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Intensity of acute postoperative pain is a known risk factor for the development of chronic postsurgical pain; severe acute pain independently predicts chronic pain up to 1 year after breast cancer surgery . Most studies capture acute pain intensity using numerical or verbal rating scales (NRS/VRS). The objective of this study was to investigate intensity and characteristics of acute postoperative pain, using NRS and verbal descriptors, in the first week after breast surgery.
A prospective cohort study recruiting from four units in north Scotland. The sample was newly diagnosed women with histologically proven primary invasive or non-invasive breast cancer requiring mastectomy or wide local excision (WLE) with/without axillary clearance or sentinel lymph node biopsy. Pain was assessed in the first postoperative week: mean NRS scores at rest and movement; severe pain was defined as NRS >5 . Symptoms of ache, discomfort, pain, numbness and altered sensations were recorded.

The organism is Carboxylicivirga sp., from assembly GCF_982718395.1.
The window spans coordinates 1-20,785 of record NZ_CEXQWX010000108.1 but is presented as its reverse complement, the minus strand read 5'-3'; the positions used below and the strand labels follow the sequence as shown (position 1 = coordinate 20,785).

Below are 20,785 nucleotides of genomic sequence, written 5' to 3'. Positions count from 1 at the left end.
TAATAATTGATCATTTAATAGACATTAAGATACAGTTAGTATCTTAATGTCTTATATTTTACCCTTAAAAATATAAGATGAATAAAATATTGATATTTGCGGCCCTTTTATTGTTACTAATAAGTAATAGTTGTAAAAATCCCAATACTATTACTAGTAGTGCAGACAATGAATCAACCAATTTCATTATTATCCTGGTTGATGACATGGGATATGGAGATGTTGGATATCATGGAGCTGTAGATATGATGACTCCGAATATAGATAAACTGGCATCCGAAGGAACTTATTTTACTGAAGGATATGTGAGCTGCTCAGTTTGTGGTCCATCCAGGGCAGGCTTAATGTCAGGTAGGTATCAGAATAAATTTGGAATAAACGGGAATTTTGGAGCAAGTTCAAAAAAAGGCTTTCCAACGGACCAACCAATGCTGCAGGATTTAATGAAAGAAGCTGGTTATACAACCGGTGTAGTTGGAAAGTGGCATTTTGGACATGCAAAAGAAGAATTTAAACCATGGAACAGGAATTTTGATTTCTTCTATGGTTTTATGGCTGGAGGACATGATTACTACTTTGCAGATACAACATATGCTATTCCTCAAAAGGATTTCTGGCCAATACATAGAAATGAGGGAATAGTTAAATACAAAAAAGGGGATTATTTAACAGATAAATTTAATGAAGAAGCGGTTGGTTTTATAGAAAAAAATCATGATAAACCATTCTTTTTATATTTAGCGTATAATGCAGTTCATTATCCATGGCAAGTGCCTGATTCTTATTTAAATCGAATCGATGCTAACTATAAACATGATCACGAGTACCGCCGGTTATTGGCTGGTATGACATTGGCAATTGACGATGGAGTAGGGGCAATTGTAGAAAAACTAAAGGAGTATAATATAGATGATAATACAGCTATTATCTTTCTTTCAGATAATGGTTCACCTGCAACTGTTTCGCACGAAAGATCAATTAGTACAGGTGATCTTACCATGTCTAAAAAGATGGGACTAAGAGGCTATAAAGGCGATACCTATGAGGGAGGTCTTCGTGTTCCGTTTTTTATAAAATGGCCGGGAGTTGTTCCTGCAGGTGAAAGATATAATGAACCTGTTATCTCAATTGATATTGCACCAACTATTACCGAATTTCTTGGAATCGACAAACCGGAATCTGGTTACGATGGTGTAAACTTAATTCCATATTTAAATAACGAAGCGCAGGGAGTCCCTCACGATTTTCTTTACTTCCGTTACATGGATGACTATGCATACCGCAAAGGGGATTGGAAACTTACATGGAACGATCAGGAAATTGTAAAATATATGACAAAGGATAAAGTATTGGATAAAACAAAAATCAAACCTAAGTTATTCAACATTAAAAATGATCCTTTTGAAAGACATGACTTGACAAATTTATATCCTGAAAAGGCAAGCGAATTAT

Of 102 patients, mean age 60.5 years (SD 9.7), one-third (n = 34) had mastectomy and the remainder had WLE. All had axillary surgery: clearance/sample/sentinel lymph node biopsy. Mean NRS scores at rest after mastectomy and WLE, respectively, were: 1.25 (SD 0.4) vs. 1.15 (SD 0.36) (P = 0.23); scores on movement: 1.41 (SD 0.49) vs. 1.15 (SD 0.36) (P = 0.006). Forty-one per cent reported severe pain on movement after mastectomy vs.15% after WLE (P = 0.01). Twenty-two per cent of women reported altered sensations and numbness, mostly in the axilla region.
Although mean pain scores were low after surgery, almost one-quarter of patients reported postoperative numbness or altered sensations. Studies of postoperative pain should include assessment of pain character in addition to pain intensity.